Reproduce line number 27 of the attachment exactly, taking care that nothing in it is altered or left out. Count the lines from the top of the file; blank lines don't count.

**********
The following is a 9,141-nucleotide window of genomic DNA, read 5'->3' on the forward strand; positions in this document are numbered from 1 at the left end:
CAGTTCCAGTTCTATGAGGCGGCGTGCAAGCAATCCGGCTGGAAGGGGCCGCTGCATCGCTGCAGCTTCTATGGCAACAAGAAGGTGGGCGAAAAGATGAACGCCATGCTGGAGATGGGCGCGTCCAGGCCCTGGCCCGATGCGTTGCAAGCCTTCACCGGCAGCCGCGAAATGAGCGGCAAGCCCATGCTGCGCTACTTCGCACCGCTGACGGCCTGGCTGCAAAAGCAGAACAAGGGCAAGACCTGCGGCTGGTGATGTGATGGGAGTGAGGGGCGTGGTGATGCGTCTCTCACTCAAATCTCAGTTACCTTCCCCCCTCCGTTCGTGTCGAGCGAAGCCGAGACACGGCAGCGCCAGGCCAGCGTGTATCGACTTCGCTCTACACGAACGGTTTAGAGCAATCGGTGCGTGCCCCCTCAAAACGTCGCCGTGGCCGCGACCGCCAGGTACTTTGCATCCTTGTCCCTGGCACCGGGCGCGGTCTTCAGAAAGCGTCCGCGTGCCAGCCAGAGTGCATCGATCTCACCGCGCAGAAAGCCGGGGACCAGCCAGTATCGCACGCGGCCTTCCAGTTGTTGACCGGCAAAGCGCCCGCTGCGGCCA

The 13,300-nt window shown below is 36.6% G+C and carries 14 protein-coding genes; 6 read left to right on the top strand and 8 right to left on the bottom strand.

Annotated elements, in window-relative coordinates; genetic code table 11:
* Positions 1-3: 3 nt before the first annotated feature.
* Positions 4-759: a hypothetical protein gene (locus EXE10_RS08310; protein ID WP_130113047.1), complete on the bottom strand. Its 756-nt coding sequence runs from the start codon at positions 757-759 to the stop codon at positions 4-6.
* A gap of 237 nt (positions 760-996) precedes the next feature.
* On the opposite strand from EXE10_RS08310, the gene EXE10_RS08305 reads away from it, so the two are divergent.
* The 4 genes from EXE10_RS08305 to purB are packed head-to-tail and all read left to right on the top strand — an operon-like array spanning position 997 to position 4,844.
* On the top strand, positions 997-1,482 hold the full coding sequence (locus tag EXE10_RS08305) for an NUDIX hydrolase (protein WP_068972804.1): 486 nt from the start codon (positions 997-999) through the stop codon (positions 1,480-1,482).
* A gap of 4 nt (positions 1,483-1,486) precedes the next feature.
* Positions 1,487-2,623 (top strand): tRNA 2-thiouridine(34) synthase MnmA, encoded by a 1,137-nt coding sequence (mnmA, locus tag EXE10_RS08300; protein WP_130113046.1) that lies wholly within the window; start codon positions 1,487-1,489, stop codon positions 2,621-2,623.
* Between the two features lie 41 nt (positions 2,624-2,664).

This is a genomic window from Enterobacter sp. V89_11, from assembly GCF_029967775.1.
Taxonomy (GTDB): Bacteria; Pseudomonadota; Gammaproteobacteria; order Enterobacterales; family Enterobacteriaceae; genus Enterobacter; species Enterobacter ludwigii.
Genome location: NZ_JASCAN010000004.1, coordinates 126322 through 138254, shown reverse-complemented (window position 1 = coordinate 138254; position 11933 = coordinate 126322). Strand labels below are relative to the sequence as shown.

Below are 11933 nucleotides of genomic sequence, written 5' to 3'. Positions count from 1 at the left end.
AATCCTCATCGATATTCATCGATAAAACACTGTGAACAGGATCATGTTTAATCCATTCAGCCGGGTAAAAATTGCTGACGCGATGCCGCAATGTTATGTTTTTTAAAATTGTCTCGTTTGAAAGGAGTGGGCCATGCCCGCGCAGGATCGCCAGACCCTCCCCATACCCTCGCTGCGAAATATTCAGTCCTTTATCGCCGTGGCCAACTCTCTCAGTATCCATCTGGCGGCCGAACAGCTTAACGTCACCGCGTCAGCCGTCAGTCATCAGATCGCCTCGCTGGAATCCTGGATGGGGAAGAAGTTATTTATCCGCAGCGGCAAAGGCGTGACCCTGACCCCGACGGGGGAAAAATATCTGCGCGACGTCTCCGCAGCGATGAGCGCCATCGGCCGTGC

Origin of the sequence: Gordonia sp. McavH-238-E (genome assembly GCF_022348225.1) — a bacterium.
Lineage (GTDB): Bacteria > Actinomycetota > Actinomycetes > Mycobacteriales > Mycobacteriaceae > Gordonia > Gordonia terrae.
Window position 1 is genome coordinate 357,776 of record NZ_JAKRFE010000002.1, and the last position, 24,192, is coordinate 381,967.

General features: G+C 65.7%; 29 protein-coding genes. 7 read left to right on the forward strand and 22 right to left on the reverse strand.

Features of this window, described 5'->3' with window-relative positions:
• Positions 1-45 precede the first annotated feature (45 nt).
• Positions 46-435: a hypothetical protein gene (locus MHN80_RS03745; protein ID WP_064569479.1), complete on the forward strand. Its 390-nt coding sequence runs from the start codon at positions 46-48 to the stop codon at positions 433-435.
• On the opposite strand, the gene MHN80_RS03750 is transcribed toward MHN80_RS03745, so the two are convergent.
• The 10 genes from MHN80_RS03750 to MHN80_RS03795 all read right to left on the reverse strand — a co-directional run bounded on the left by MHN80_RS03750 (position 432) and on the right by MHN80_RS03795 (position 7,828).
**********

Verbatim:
• The 10 genes from MHN80_RS03750 to MHN80_RS03795 all read right to left on the reverse strand — a co-directional run bounded on the left by MHN80_RS03750 (position 432) and on the right by MHN80_RS03795 (position 7,828).